Every now and then I still get a slight frisson from the thought that I can get things out of my computer that I didn’t put there.
My first computer was very simple. You turned it on and got to a screen which said, in its entirety:
(note to younger, but not very young, readers: no it didn’t say ‘C:\>’, that was more than I could afford)
One of the two key pieces of software I used back then was even more terse. Its opening screen was:
(note to readers with dust or dead pixels on their screens: that’s a single dot, not a complete blank)
After that, everything which came out was a product of what had gone in. Documents came out after they had been laboriously typed. Data analysis came out (and in short order an entire work management system, but that’s another story) after not only had the data been keyed in, but all the rules and structures as well.
Time passed. That computer got replaced. A modem was acquired. And suddenly, stuff came through my computer that I hadn’t put there. That was extraordinary, exciting, and more than a little magical.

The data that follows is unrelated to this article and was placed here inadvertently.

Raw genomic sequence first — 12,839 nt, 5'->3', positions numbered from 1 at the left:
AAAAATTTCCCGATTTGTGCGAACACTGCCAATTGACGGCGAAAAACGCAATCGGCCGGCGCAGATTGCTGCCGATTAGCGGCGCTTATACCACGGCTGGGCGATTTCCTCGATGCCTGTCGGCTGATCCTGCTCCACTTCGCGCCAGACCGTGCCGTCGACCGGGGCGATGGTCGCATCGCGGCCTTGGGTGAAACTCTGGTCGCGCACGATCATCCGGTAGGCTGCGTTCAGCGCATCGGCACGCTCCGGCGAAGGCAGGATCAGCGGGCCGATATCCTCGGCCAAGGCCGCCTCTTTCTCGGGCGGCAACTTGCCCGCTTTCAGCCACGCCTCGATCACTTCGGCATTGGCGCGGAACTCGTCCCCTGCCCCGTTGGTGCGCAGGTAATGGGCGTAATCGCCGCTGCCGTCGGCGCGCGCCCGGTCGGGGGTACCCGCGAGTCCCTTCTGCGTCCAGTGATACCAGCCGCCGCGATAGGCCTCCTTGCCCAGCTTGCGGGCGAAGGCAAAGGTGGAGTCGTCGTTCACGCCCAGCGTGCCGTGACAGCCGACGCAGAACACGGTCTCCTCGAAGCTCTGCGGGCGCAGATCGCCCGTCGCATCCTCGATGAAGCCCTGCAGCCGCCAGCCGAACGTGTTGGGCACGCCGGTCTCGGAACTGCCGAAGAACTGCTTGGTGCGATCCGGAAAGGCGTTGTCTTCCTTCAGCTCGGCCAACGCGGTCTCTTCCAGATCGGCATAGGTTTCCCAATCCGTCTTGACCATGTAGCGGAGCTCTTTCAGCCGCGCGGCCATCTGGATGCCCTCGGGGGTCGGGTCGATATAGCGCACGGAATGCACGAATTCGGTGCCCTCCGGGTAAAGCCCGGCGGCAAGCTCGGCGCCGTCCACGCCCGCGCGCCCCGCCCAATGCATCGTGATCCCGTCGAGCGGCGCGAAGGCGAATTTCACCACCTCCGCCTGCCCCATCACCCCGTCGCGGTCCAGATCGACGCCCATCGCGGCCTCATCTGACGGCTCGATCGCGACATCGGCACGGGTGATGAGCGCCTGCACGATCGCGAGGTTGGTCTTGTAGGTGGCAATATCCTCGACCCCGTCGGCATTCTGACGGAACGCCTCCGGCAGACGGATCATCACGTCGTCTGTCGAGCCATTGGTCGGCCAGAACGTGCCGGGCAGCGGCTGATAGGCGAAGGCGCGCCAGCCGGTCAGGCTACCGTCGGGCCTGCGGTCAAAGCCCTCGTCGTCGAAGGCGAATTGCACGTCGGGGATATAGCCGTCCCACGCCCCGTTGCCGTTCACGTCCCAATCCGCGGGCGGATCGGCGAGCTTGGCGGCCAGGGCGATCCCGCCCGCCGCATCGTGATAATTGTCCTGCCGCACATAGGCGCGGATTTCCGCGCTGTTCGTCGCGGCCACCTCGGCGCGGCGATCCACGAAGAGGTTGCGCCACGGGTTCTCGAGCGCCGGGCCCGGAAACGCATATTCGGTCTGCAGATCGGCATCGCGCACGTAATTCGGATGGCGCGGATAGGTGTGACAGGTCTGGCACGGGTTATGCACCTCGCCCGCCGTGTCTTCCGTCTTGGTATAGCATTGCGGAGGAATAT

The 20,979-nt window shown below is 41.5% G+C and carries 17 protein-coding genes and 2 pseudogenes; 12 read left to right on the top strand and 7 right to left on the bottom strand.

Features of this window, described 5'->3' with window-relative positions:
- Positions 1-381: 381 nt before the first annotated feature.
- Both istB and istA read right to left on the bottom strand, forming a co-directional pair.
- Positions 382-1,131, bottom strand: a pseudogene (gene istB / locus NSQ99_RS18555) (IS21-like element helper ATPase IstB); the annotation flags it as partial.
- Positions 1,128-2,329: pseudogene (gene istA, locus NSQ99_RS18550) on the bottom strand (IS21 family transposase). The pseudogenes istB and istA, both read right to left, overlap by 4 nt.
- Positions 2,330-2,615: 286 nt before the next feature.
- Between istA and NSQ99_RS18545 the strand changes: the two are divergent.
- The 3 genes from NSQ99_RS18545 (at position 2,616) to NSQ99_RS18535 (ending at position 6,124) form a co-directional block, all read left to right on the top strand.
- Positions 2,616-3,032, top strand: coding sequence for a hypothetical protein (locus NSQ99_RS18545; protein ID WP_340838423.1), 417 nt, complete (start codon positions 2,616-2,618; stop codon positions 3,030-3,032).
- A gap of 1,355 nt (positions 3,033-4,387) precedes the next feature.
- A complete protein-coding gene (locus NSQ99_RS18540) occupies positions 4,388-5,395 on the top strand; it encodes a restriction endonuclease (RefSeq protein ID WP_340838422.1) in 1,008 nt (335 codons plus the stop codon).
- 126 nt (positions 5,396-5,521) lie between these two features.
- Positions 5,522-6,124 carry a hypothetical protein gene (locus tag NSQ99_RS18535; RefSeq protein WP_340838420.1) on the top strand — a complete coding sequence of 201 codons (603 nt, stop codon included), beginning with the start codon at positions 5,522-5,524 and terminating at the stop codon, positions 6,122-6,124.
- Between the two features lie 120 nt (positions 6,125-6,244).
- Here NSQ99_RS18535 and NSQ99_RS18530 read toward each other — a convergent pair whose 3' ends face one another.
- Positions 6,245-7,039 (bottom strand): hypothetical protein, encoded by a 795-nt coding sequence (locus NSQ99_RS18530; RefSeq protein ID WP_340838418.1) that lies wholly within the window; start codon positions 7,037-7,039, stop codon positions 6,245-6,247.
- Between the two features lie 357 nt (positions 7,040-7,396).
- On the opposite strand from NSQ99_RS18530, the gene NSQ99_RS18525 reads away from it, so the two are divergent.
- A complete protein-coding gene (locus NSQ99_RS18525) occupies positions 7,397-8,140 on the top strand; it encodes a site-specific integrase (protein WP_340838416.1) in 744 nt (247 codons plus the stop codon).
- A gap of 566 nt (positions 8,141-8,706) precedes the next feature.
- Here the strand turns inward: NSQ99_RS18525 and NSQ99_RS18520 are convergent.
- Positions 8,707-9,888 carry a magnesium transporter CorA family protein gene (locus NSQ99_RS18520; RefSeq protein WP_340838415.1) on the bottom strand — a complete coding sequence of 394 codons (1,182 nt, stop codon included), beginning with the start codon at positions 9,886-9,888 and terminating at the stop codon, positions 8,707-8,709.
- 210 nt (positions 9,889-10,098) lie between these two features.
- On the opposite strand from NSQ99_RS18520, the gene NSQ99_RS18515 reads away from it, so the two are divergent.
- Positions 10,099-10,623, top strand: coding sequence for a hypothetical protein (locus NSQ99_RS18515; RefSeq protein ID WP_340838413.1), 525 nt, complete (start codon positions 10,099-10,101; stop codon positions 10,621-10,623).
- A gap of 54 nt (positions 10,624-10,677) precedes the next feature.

Much more time has passed. Computers have been replaced and replaced again. The warbling modem became a silent, speedy, but expensive ISDN connection, then broadband arrived (and though the speed has since changed, that first ADSL router is still chugging away after more than ten years of constant service).
And thresholds of what is extraordinary, exciting and magical have gone up a few notches:
Online check-in still seems rather magical to me.
— Kathryn Corrick (@kcorrick) October 26, 2010
Technology, it is said, is everything that was invented after you were born. I have always liked that idea, but perhaps it is no longer adequate to capture the rate of change, which is why Douglas Adams’ variant is even more seductive. And in the meantime, plain old online check in is starting to feel a bit quaint – if your boarding pass isn’t on your mobile, it’s not magical at all.
What are we creating today which will still feel magical tomorrow?